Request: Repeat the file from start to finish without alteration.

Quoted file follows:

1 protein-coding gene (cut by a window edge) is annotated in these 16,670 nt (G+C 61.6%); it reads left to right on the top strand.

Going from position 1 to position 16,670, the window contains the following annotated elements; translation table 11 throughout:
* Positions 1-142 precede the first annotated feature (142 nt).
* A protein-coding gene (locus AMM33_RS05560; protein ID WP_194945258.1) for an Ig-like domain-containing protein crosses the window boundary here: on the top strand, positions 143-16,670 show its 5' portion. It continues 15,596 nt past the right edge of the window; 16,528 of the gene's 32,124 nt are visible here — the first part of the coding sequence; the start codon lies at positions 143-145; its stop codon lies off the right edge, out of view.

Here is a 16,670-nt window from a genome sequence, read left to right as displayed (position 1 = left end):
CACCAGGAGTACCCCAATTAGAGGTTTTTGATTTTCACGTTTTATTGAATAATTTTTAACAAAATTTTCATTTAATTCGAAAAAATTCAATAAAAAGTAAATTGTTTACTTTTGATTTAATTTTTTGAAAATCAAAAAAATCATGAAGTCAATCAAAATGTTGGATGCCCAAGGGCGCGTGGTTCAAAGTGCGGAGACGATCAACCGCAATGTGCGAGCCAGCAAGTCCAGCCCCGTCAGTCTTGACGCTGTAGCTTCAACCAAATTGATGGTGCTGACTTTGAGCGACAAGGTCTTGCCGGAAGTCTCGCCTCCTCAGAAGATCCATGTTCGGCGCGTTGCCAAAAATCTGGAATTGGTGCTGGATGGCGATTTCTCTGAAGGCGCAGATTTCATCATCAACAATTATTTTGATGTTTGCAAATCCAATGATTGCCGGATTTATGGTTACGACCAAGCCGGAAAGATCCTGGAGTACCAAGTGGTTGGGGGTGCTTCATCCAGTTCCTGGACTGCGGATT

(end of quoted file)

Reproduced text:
1 protein-coding gene (cut by a window edge) is annotated in these 16,670 nt (G+C 61.6%); it reads left to right on the top strand.

Going from position 1 to position 16,670, the window contains the following annotated elements; translation table 11 throughout:
* Positions 1-142 precede the first annotated feature (142 nt).
* A protein-coding gene (locus AMM33_RS05560; protein ID WP_194945258.1) for an Ig-like domain-containing protein crosses the window boundary here: on the top strand, positions 143-16,670 show its 5' portion. It continues 15,596 nt past the right edge of the window; 16,528 of the gene's 32,124 nt are visible here — the first part of the coding sequence; the start codon lies at positions 143-145; its stop codon lies off the right edge, out of view.

Here is a 16,670-nt window from a genome sequence, read left to right as displayed (position 1 = left end):
CACCAGGAGTACCCCAATTAGAGGTTTTTGATTTTCACGTTTTATTGAATAATTTTTAACAAAATTTTCATTTAATTCGAAAAAATTCAATAAAAAGTAAATTGTTTACTTTTGATTTAATTTTTTGAAAATCAAAAAAATCATGAAGTCAATCAAAATGTTGGATGCCCAAGGGCGCGTGGTTCAAAGTGCGGAGACGATCAACCGCAATGTGCGAGCCAGCAAGTCCAGCCCCGTCAGTCTTGACGCTGTAGCTTCAACCAAATTGATGGTGCTGACTTTGAGCGACAAGGTCTTGCCGGAAGTCTCGCCTCCTCAGAAGATCCATGTTCGGCGCGTTGCCAAAAATCTGGAATTGGTGCTGGATGGCGATTTCTCTGAAGGCGCAGATTTCATCATCAACAATTATTTTGATGTTTGCAAATCCAATGATTGCCGGATTTATGGTTACGACCAAGCCGGAAAGATCCTGGAGTACCAAGTGGTTGGGGGTGCTTCATCCAGTTCCTGGACTGCGGATT